July 10, 2013 at 11:04 pm #6638
Whether you’re an experienced beek or a total new-bee, this is your place to ask questions and help others in their learning process. Fire away!September 4, 2013 at 6:15 pm #6954
There is honey in my hives, but due to the slow year we’ve had and the current dearth I would prefer to not take any off (if at all) until later in the Fall or early Winter to make sure the bees have plenty. Can you please tell me when would be a good time to harvest while making sure the bees are not penalized? Thanks.September 8, 2013 at 8:25 am #6960
Hi Ceebs, I wouldn’t take any off at this point, until the spring. While in the dearth, it’s going to get them through the time of least resources out there. Then, we may have a “fall flow”, when things cool off a bit and we get some blooming natives. But if we have any winter rains and cold, they will hit after that and that’s when the girls are going to need their stores! So I would wait until late February or March, when your forage will be awesome, and the workers can put back right away any surplus that’s taken.
RuthSeptember 10, 2013 at 5:46 pm #6964
Finally, a sensible answer! Thank you. I had read some internet stuff and determined that late Fall was best but I like your answer better and respect your advice even more. Spring it is. I want those girls fat and happy.
cb..September 30, 2013 at 8:33 pm #7049
How many of you have ever gotten a swarm to come to a swarm box? If you’ve had success in attracting some bees, how did you do it? Did you use pheromone? lemongrass oil? both?
Susan told me there are 9 feral colonies per square mile in Los Angeles, so it must be super easy to catch em right??? Im kidding of course
Just wanting to pick everyones brainOctober 13, 2013 at 5:02 pm #7122
I have a nuc box about 15 feet up in a tree at a house in the SF valley where the homeowner has had bee hives inside of that tree for years. Her next door neighbor hates when swarms land on his property so we have been keeping a 5-frame nuc box up there pretty much all the time. With beeswax on starter strips, it’s a well used nuc box which I also baited with a q-tip of lemongrass oil. I have caught two swarms there since last April.March 4, 2014 at 6:57 pm #7977
Hi I just joined this site today. I came home to s surprise I have a swarm hanging in my tree and am thinking about keeping the bees. Any suggestions? I live in Santa Monica.March 4, 2014 at 10:30 pm #7978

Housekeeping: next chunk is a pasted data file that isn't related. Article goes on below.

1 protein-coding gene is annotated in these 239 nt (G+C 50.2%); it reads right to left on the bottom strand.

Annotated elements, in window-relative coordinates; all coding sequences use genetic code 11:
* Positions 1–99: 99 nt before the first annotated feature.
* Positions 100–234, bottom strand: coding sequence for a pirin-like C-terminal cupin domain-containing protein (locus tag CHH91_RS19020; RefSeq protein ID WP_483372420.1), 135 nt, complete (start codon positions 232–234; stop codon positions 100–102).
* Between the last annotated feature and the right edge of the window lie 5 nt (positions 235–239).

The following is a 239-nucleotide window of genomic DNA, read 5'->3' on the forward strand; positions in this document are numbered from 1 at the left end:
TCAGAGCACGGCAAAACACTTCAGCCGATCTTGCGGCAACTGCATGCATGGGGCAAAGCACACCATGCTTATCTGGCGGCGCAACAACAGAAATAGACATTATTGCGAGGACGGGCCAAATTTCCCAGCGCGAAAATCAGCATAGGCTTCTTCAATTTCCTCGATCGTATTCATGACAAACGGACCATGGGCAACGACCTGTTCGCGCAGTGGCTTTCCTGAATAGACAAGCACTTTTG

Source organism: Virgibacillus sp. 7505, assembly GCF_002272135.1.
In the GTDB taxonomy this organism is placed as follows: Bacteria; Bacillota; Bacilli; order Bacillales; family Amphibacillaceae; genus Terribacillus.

Tamme—unless you have all your woodware built and ready to go, bee suit, veil, equipment tools and *education,* it would be best to let this swarm move along on its own. They will only stay a few hours or days. Your best bet is to get equipped and place a baited hive or swarm box in your yard. it’s early in the season; another swarm will find you when you’re more prepared. In the meantime, become a HoneyLove annual member and come to lots of workshops.
March 9, 2014 at 8:13 am #8030
- This reply was modified 1 year, 1 month ago by ceebs bailey.
I need bee’s removed from my house, do you who take themMarch 9, 2014 at 8:51 am #8031
Here’s a link to our referral page:March 22, 2014 at 10:48 pm #8163
I also need a hive removed from my house, but rather than have the bees taken away, would like to keep them on my property and start beekeeping. It looks to me like the groups listed in honeylove/rescuebees only remove the bees. How can I get some help with removing the bees from my house *and* setting them up in a box on my property? Because of the legal situation, so I have to do the latter process myself? This is in the North Hills area of the San Fernando Valley. Thanks.March 23, 2014 at 7:11 am #8164
Brandall – I’m just up the road from you. Give me a call (661.312.3910) and I’d be happy to come down and see what can be done in terms of doing a removal and rehiving.March 24, 2014 at 12:18 am #8168
Many of the professional rescuers listed on our referral page also do private one-on-one mentoring and/or hive management for hosts.
cb..March 27, 2014 at 11:36 am #8214
Max and cb – thanks for your help. I’m well on my way to getting things taken care of.April 23, 2014 at 4:10 pm #8400
how many hives can one responsibly and responsibly keep on a 1//4 acre residential lot in the City of Los Angeles? We have a fair amount of bloom all year round from a variety of flowering plants. We have two established hives, but we recently captured a swarm with the intention of giving it to a friend, but that friend can no longer take them. Would 3 hives be too many? We’d rather gift the hive to a willing and ready taker if our other two hives will have a greater chance of thriving.
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